In August 2017, Hupu officially launched its standalone app Du (Dewu’s predecessor), and the Du app quickly became the largest platform for chatting and exchanging trending shoes. In addition to Du, several other shoe trading platforms have sprung up in China.

Meanwhile, counterfeit shoes triggered an authentication request. To ensure the fairness of the transaction, each platform provides an authentication service. That is, the seller puts the shoes on the platform and the buyer pays the platform to confirm their intention to purchase, the seller then sends the shoes to the platform for authentication. The platform confirms the authenticity of the shoes before shipping them to the buyer and takes a percentage of the sale for the handling fee.

To improve the efficiency of the transaction, each trading platform has successively put the hosting function online. In other words, the retailer can drop off the shoes sold in the platform’s warehouse, and the platform will keep them for the retailer and can put them directly on the shelf. In this way, the retailer can make an instant buy and sell, the sneakers just don’t need to be sent, and can easily complete a lot of transactions. This provides the greatest convenience for shoe speculation, and the trading platform has thus become a kind of “stock exchange”.

After several rounds of funding, the Du application was valued at $ 1 billion in 2019. In August 2019, its registered users exceeded 100 million.

“At the end of the day, we all lose money”

In 2019, a small highlight appeared in China’s shoe speculation industry. Back then, looking for news on related topics, the article titles were amazing. For example, “13-year-old boy, earns 3,000 yuan [$465] per day from a pair of shoes, “” Speculating on shoes to achieve freedom of wealth, 95 generations earn a million [$155,000] a month, “A shortcut to earning a sequel per night is to enter a shoe exchange,” and so on.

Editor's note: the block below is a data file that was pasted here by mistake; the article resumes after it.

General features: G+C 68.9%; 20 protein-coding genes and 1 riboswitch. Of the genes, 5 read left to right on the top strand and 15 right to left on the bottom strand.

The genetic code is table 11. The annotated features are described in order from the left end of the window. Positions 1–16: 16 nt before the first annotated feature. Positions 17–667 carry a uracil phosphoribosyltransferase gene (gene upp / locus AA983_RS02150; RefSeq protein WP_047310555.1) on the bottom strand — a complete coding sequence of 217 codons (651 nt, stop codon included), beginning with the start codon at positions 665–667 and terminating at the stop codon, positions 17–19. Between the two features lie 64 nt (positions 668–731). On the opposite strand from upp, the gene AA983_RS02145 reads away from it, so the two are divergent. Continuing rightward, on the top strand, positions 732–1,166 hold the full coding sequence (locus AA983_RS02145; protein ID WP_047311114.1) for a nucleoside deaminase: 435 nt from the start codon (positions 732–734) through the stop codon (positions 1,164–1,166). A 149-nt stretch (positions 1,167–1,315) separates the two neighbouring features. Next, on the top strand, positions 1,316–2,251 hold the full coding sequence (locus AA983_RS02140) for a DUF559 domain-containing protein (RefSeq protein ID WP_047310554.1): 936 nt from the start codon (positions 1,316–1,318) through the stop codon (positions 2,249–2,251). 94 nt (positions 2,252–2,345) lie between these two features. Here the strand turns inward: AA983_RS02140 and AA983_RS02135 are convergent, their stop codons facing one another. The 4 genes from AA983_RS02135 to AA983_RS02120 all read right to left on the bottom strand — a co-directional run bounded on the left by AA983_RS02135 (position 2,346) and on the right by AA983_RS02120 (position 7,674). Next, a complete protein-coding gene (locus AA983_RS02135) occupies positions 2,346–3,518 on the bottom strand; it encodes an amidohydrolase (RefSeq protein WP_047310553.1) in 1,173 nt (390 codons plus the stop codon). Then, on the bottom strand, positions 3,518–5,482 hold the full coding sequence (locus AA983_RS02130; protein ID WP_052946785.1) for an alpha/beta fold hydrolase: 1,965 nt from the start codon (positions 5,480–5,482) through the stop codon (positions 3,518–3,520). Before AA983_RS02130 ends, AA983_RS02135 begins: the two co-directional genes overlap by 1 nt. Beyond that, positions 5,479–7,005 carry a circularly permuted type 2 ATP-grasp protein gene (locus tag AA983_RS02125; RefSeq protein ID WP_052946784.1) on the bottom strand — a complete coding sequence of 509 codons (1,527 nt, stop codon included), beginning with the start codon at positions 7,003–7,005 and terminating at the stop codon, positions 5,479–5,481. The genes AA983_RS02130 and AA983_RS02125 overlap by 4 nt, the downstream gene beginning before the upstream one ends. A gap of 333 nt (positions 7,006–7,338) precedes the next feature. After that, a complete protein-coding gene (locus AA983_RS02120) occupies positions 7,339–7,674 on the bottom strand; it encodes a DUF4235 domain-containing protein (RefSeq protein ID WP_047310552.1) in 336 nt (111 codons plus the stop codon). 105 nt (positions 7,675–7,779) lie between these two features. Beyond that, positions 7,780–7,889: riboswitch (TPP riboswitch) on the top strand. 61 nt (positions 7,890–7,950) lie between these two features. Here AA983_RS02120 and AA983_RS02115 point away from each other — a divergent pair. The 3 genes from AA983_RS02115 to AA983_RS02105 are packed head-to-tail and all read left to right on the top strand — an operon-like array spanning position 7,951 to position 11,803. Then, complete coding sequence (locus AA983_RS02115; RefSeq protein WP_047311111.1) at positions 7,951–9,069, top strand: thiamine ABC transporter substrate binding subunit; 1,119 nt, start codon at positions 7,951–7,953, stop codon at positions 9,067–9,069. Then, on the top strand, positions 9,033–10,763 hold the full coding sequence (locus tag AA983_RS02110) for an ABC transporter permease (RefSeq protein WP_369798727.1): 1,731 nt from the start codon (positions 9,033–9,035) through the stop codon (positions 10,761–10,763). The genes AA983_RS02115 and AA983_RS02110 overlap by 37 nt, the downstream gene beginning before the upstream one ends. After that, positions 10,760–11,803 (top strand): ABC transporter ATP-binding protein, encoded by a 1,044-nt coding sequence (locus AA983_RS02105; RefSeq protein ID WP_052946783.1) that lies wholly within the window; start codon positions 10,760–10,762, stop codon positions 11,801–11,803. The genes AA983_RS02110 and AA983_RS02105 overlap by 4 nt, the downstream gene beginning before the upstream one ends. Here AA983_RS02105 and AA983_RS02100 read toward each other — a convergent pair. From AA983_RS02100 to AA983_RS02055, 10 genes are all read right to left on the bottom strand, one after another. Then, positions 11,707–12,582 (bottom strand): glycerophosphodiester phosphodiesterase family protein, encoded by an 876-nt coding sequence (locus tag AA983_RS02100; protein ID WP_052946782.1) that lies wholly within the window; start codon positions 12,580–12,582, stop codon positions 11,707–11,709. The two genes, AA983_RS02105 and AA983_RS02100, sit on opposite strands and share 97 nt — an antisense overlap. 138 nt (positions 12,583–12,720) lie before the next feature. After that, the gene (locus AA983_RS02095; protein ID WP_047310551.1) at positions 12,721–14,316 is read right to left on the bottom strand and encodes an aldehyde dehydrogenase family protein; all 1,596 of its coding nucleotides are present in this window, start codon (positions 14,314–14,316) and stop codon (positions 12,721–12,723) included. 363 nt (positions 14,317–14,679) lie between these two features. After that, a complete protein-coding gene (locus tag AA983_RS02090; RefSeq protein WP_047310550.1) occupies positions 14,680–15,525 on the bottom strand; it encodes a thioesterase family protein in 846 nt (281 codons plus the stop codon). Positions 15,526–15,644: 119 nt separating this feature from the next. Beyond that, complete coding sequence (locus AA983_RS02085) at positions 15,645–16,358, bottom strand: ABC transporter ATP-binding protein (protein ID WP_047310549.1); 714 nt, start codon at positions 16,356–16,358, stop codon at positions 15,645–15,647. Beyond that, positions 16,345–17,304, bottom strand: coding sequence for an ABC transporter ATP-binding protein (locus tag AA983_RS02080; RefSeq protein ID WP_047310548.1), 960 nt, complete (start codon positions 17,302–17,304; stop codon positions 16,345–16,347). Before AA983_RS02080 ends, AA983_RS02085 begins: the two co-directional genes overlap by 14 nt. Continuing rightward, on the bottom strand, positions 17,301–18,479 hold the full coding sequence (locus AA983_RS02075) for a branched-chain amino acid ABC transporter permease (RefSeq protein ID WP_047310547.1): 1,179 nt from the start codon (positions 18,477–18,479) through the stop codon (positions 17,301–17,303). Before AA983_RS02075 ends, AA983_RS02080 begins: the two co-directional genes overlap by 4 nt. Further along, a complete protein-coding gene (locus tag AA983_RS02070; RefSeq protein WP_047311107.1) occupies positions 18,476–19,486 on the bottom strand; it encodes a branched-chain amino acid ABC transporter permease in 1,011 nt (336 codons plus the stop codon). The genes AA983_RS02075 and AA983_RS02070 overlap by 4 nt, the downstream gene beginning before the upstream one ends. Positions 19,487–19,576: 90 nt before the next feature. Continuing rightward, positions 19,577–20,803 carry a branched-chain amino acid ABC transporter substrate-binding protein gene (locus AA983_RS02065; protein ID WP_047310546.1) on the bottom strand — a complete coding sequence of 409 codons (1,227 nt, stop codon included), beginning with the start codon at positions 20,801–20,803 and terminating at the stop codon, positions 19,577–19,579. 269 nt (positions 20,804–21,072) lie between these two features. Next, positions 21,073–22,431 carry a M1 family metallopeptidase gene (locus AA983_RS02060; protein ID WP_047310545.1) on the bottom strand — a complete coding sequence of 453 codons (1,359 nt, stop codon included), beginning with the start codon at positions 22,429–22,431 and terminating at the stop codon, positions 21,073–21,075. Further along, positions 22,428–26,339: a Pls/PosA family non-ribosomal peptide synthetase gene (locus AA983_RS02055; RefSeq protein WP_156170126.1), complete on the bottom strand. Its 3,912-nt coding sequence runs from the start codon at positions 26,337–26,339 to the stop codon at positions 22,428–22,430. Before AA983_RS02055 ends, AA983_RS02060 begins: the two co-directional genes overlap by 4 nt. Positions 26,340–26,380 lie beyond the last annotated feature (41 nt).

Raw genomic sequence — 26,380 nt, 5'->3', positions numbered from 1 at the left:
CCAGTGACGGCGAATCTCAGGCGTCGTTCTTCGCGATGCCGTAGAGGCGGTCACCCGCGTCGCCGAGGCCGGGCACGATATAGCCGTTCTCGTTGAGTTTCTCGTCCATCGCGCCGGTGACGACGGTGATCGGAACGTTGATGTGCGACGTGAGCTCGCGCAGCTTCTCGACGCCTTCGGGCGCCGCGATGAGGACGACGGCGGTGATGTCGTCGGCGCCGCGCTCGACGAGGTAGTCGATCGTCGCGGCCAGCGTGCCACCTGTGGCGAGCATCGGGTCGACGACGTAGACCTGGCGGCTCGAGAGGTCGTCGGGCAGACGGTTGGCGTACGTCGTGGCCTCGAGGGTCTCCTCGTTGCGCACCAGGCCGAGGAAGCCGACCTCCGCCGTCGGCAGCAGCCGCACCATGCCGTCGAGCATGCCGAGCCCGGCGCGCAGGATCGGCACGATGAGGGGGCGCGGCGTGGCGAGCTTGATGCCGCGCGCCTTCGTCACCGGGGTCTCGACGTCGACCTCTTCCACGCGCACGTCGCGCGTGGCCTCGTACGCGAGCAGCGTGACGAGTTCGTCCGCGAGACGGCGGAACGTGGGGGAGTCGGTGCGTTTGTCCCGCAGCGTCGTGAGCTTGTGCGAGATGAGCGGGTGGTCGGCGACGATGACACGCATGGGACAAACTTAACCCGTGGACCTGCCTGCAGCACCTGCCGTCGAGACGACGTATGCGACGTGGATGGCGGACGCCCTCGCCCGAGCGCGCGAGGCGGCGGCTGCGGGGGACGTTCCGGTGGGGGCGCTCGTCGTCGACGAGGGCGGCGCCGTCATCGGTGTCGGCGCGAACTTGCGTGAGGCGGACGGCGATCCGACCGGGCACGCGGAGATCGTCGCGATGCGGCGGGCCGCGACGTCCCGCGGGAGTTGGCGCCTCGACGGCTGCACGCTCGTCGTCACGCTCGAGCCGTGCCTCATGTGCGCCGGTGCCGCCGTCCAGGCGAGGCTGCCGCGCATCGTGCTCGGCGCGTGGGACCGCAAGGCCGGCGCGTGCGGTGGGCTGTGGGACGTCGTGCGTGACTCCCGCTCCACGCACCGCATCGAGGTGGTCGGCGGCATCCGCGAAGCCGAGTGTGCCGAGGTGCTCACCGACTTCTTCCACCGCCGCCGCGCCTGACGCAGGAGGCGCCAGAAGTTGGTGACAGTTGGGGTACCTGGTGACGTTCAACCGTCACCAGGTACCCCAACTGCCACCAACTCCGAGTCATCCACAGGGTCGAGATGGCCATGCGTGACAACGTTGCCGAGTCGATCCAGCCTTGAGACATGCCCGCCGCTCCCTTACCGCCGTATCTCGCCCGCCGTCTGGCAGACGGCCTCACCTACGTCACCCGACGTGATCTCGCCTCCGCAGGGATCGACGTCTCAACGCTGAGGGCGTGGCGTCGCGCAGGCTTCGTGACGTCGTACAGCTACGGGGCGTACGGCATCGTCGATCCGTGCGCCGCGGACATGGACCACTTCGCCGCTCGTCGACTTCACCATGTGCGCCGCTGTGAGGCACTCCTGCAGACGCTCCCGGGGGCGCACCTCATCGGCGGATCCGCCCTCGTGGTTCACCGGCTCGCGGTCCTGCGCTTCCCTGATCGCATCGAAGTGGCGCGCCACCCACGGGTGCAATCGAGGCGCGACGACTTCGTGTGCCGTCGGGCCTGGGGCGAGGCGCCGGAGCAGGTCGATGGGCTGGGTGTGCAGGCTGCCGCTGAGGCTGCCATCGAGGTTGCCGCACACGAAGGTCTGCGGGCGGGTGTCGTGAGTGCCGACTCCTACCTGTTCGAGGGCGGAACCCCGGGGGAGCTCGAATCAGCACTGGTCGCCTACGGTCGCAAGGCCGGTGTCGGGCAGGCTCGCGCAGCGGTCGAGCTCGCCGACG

But in recent years, more negative news about shoe speculation has surfaced. In April, a TMTPost article titled “Self-Report of Shoe Speculators” cited the experiences of five shoe speculators.

In the article, Xiao Kang, a sneaker entrepreneur born in 1995, said, “Shoe speculation is the same as futures speculation, something like gambling.

“We placed an order a month or two in advance, we can’t guess which pair of shoes will explode, nor guess which stars will wear them, it’s a blind order.

“Big profits depend on luck; big losses are fate.

“From my observations, the shoe speculators, at the end of the day, are basically losing money,” Xiao said. “Shoe speculation is very dependent on capital turnover, storing a few thousand pairs would cost millions, so once the price of the shoe goes down, it’s a big loss.”

But those who can make money are generally not afraid of losses, said Xiao, “because they are backed by a lot of capital.”

Another born from the 90s, Li Dong, has been a shoe speculator for seven years. Li stored thousands of pairs of imported brand shoes in his warehouse, but did not expect the cotton incident in Xinjiang in March, after which Chinese consumers boycotted foreign brands, and no one would buy them.

“If I treat the goods cheaply, my seven years of work are wasted,” Li said.

Li said, in this line, it is difficult to establish a sense of security; shoe speculation is a very unsustainable business model.

Another famous story concerns Liu Cookie (nickname), a shoe speculator born in the 90s in Chengdu, Sichuan Province, who fled despite unpaid debts of $ 1.59 million in July 2019. Police l ‘then stopped.

“Everyone like me would have thought that it is not us who lose in the end,” Liu told local Chengdu media.

“I would like to say to all shoe speculators, especially young people, don’t play with your youth like I did,” Liu said.

The opinions expressed in this article are those of the author and do not necessarily reflect those of The Epoch Times.

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Shawn Lin is a Chinese expat living in New Zealand. He has contributed to The Epoch Times since 2009, focusing on topics related to China.